Hazrat Lal Shahbaz Qalandar, a Persian by origin, died in 1272. His real name was Shaikh Usman Marwandi. An initial tomb for the saint built by Malik Iktiyaruddin in about 1356 was expanded by two rulers of the Tarkhan dynasty, Mirza Jani and his son Mirza Ghazi, and later in 1639 improved and embellished by Nawab Dindar Khan. The gateway and the balustrade of hammered silver around the tomb had been reputedly provided by Mir Karam Ali Talpur. The Urs of Hazrat Lal Shahbaz Qalandar is normally held on the 18th of Shaban each year.
FORTRESS AT DERA BUGTI, 1845 Lithograph by Charles Haghe based upon a sketch by William Edwards, March 1845. Published in W. Edwards Sketches in Scinde (London, 1846), Plate 9.
Following the annexation of the territories of the Mirs of Sindh, the Baluchi chiefs began a series of attacks on the prosperous villages near Shikarpur in upper Sindh. In the winter of 1844-45 Napier mobilised a force and cornered the chief amongst them Bejar Khan near Dera Bugti. Edwards, one of the officers in the 8000 men strong expeditionary force, recorded his observations of the fort at Dera Bugti: ‘Deyrah was an oblong mud fort with four bastions and a tower over the gateway. In the campaign of the early part of 1845, against Bejar Khan and the Hill tribes, it was first occupied by General Simpson and the Bandelcund Legion. The Deyrah valley is fertile and supplied abundant subsistence for the cattle of this force. On the proper left appears the encampment of the British troops. When General Simpson moved from this position the ground was occupied by the headquarter division under Major General Sir Charles Napier, who ordered the fort to be dismantled, which was done by blowing up the bastions and gateway’ (Edwards, text to plate 9).
SOUTHERN ENTRANCE TO TRAKI, 1845 Lithograph by Charles Haghe based upon a sketch by William Edwards, March 1845. Published in W. Edwards Sketches in Scinde (London, 1846), Plate 10.
Bejar Khan finally took refuge in a narrow defile at Traki, entering it from the northern end which was then blocked off. A small picket (seen in this illustration) was placed at the southern end. For some days both Bejar Khan and Napier planned their moves, and eventually on 9 March 1845, four days after some of the other sardars had sty rrendered, Bejar Khan himself was captured.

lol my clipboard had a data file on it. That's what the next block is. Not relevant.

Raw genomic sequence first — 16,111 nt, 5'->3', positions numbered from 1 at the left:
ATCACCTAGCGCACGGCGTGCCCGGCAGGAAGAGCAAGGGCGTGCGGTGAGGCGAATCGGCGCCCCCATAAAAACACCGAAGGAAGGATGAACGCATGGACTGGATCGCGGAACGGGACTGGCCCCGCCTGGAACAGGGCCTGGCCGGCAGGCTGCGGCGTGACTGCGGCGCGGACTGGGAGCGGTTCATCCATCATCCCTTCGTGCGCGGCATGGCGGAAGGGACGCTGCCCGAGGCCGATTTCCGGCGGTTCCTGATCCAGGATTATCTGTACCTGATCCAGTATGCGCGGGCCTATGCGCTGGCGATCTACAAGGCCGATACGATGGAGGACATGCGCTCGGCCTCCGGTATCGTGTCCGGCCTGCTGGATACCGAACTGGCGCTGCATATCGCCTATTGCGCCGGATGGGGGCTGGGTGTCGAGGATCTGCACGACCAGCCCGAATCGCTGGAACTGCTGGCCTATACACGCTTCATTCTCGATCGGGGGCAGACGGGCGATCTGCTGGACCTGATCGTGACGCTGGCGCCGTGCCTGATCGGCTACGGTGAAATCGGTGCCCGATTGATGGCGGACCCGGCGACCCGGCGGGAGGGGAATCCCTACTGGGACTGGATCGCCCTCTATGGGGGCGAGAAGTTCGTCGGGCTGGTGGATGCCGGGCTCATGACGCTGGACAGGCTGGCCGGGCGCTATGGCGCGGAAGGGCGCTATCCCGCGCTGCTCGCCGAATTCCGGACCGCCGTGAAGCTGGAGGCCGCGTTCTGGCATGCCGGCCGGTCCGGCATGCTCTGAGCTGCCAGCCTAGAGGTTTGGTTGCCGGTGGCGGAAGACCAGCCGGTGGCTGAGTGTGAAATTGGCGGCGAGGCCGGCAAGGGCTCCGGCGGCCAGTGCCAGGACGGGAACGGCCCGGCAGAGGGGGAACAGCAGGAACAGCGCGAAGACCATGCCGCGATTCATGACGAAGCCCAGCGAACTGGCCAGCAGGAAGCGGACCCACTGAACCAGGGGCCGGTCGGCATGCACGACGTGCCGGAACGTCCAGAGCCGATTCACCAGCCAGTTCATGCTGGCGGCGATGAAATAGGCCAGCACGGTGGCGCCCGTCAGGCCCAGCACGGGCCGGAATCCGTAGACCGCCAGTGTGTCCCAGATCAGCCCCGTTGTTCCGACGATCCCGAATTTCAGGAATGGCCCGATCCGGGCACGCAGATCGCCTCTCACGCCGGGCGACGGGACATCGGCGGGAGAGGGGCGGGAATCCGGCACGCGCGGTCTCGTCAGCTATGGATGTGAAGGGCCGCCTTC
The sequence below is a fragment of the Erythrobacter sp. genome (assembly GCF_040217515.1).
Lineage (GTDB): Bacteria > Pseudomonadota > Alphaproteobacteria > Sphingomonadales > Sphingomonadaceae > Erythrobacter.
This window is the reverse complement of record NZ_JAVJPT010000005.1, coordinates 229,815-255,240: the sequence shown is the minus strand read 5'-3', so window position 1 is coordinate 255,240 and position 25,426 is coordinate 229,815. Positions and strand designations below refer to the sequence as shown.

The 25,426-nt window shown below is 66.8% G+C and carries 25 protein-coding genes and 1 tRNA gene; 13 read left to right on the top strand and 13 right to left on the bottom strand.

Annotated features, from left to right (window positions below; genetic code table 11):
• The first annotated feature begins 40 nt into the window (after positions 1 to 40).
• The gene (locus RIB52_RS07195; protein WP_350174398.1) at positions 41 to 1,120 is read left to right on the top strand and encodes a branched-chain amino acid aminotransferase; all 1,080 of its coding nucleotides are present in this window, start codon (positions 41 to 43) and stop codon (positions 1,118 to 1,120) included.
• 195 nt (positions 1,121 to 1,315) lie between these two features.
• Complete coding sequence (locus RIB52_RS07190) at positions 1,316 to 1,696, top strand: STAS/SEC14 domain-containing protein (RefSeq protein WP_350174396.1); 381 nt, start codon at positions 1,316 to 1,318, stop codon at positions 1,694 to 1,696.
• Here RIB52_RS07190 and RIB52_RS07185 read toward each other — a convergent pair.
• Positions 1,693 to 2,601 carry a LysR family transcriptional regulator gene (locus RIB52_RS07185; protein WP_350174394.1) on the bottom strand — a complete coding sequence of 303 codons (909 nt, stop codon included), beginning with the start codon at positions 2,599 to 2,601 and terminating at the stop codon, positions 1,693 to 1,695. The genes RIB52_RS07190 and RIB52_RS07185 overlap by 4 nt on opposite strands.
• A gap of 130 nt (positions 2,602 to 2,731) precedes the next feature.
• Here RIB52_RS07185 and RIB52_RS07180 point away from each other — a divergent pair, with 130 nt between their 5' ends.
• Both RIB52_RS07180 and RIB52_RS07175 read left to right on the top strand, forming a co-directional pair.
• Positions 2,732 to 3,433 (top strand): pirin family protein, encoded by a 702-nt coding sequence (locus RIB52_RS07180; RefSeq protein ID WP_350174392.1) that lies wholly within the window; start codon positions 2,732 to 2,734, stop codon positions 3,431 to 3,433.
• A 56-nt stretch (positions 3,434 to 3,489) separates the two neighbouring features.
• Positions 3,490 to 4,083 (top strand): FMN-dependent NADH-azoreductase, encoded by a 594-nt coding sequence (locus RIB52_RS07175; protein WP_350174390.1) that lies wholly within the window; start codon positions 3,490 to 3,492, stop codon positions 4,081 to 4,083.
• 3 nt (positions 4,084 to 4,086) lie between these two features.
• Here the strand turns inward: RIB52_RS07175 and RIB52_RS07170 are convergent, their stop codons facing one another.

Edwards’ own published notes read: ‘Truckee was the stronghold or mountain fastness of Bejar Khan, in the campaign against the chieftain in the early part of 1845. The view shows the southern entrance to it, which is through a slit or crack in the stupendous wall of rock, bounding the Dyrah ValIey on the North. It is an extraordinary perpendicular ridge 1200 feet high at its extreme point of elevation. Along the ridge covering their position on the other side of it, Bejar and his followers were posted in considerable force, crowning each side of the crack or fissure, and thus defending the only access to Truckee in front. At the top it is extremely narrow and at the bottom is about 130 yards long, and only broad enough (in some places scarcely that) to admit of the passage of two camels abreast. All approach to the ridge is impracticable. Had Bejar held out, this passage was to have been forced by the headquarter division. The view is taken from the camp of the force under Major-General Sir Charles Napier, two days before the unconditional surrender of Bejar Khan and his followers.’